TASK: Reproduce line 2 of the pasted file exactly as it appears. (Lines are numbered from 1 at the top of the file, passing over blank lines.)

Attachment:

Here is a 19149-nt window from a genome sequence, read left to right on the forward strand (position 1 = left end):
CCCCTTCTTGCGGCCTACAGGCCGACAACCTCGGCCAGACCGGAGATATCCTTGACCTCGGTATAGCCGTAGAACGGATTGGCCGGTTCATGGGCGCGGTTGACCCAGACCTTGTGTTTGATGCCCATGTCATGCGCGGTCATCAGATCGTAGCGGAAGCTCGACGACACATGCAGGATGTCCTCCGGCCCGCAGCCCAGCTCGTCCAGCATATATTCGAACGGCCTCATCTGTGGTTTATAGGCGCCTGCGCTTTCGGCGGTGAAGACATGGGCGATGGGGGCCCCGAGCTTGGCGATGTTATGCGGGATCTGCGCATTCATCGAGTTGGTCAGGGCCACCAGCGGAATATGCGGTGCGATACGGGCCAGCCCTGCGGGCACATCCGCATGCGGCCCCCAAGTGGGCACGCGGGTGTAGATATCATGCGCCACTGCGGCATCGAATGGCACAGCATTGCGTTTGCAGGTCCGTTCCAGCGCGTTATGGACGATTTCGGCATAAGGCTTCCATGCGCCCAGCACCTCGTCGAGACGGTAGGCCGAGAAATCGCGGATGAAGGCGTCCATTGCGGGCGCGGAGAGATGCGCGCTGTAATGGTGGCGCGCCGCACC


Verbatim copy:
CCCCTTCTTGCGGCCTACAGGCCGACAACCTCGGCCAGACCGGAGATATCCTTGACCTCGGTATAGCCGTAGAACGGATTGGCCGGTTCATGGGCGCGGTTGACCCAGACCTTGTGTTTGATGCCCATGTCATGCGCGGTCATCAGATCGTAGCGGAAGCTCGACGACACATGCAGGATGTCCTCCGGCCCGCAGCCCAGCTCGTCCAGCATATATTCGAACGGCCTCATCTGTGGTTTATAGGCGCCTGCGCTTTCGGCGGTGAAGACATGGGCGATGGGGGCCCCGAGCTTGGCGATGTTATGCGGGATCTGCGCATTCATCGAGTTGGTCAGGGCCACCAGCGGAATATGCGGTGCGATACGGGCCAGCCCTGCGGGCACATCCGCATGCGGCCCCCAAGTGGGCACGCGGGTGTAGATATCATGCGCCACTGCGGCATCGAATGGCACAGCATTGCGTTTGCAGGTCCGTTCCAGCGCGTTATGGACGATTTCGGCATAAGGCTTCCATGCGCCCAGCACCTCGTCGAGACGGTAGGCCGAGAAATCGCGGATGAAGGCGTCCATTGCGGGCGCGGAGAGATGCGCGCTGTAATGGTGGCGCGCCGCACC